In the case of Lachmi Narain vs Union of India, wherein the validity of the notification of the Central Government was in question as it has extended then existed Part C state laws Act, 1950 to The Bengal Finance (Sales Tax) Act, 1941 to Delhi with certain modifications as Section 2 of “Part C State Laws Act, 1950” empowered the central government to extend by notification in official gazette to any part C state or with any part of such state with such restrictions and modifications as it thinks fit, any enactment which was in force in part A state at the time of the notification. Further, by another notification it modified Section 6 of the Act. In section 6(2) for the words “not less than 3 months” the words “such previous notice as it considers reasonable” was substituted. So, this was challenged before the court on the grounds of its validity.
The Supreme court in this case held that through delegated legislation the power to make modification in legislation does not include the power to make nay modification in the Essential feature of the statutes. This power cannot be used to change the basic scheme and structure of the enactment of the legislative policy ingrained in it. Thus, the notification of the Central government stands invalid and void.
Another case that can be supplied for supporting the argument is Raj Narain Singh vs Patna Administration, as in this case the local administration was empowered to extend the provisions to the State of Bihar subject to such modifications as it thinks fits and the section which provided for opportunity to object was excluded from these notifications. It was therefore held that this would amount to tampering with the policy of the Act.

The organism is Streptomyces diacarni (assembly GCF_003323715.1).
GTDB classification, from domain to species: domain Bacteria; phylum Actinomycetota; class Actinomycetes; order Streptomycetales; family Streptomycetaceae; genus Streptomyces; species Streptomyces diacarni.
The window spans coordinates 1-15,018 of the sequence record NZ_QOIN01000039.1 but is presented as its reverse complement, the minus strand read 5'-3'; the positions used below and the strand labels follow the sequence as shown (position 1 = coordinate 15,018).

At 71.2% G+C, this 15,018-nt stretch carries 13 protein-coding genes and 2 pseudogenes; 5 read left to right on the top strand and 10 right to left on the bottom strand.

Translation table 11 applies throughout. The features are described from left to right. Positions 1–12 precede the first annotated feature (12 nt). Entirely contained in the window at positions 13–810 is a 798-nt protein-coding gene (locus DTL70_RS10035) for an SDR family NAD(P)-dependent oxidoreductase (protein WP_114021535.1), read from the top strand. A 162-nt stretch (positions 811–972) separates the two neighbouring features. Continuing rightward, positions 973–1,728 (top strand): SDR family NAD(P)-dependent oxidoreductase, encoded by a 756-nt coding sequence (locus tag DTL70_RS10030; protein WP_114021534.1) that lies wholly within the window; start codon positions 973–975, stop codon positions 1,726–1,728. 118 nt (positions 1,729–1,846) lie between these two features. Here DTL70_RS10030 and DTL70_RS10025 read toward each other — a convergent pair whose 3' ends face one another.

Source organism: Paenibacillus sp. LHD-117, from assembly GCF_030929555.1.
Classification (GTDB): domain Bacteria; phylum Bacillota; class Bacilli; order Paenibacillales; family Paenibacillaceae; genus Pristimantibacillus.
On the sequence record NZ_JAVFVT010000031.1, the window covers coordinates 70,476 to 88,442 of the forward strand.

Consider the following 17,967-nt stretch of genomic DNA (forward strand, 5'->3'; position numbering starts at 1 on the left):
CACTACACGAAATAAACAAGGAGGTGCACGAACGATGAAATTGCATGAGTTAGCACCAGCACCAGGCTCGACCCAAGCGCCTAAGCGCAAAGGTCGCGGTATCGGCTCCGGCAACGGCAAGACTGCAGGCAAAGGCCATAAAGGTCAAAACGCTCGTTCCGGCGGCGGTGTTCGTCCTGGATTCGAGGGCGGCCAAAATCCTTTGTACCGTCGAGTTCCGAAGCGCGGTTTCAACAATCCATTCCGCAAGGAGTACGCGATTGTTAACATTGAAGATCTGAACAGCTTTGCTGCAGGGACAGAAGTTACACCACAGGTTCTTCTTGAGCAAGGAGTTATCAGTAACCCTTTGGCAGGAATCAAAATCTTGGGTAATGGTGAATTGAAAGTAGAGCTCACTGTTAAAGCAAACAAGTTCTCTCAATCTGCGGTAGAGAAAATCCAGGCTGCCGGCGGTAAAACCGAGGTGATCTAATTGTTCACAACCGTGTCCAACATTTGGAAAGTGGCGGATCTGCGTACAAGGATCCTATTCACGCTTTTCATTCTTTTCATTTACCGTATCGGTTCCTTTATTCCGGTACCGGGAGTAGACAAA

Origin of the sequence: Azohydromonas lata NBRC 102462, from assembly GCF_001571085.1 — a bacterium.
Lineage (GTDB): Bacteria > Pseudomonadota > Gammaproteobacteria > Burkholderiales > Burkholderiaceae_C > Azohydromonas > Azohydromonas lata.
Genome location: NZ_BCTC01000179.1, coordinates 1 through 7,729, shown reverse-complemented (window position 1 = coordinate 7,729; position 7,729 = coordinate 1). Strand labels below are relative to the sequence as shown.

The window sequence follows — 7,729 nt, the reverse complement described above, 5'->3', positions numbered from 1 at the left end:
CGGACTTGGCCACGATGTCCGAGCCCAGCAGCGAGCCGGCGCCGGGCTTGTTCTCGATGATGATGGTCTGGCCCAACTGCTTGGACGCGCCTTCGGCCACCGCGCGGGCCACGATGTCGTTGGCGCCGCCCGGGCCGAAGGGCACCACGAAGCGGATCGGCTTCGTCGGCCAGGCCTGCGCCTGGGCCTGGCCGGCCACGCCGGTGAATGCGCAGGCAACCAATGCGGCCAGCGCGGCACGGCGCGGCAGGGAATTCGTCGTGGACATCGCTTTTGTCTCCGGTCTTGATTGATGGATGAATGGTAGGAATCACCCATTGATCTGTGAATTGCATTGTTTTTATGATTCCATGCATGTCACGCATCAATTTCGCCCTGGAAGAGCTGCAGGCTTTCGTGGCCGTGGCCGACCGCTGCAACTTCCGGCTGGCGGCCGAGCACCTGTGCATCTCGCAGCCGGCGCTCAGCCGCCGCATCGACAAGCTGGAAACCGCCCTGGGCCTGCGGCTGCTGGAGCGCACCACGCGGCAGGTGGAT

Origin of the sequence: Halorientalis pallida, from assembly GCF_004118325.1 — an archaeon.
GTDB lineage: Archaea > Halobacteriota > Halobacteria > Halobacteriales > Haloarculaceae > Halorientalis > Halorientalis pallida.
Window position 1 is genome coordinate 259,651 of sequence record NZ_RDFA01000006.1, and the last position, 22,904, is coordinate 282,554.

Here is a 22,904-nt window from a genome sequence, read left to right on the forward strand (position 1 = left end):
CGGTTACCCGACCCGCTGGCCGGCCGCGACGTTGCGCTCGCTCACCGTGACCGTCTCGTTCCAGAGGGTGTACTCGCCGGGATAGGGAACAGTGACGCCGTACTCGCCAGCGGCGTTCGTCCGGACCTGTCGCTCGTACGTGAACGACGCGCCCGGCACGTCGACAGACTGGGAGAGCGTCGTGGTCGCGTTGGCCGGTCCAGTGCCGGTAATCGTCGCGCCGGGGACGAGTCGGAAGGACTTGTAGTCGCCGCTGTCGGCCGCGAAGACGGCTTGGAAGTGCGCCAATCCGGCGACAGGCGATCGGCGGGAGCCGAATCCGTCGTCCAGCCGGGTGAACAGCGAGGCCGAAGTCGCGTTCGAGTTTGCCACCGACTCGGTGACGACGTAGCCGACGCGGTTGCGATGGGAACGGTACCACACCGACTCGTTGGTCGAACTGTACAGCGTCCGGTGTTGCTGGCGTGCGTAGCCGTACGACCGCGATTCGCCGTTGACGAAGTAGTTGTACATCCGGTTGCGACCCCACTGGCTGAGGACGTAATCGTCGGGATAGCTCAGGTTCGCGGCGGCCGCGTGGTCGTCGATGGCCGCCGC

Therefore, from the above discussions we can clearly state that the challenging of the validity of the notification by petitioner A stands valid as the second notification made by the government of Haryana stands invalid and void as the power of delegated legislation does not give the power to make any modifications/changes in the legislative policy and this was done in the present case as doing so violates the object and scheme of the Act. The power cannot be used for any other purpose other than that of extension and this was something beyond that. The words used are wide in nature and their limit and scope has to properly defined so that nothing goes beyond the object and scheme of the Act. The essential legislative function would include the determination of legislative policy as was held in the case of Harishankar Bagla vs State of MP, wherein wide power was given to the Central government to make orders under Section 3 of the Essential Commodities Act, 1946 and clear principles regarding such orders and sufficient guidelines was also laid down beforehand, so this can be the essential legislative function.
 1976 AIR 714.
 AIR 1954 SC 569.
 1970 (2) TMI 131.
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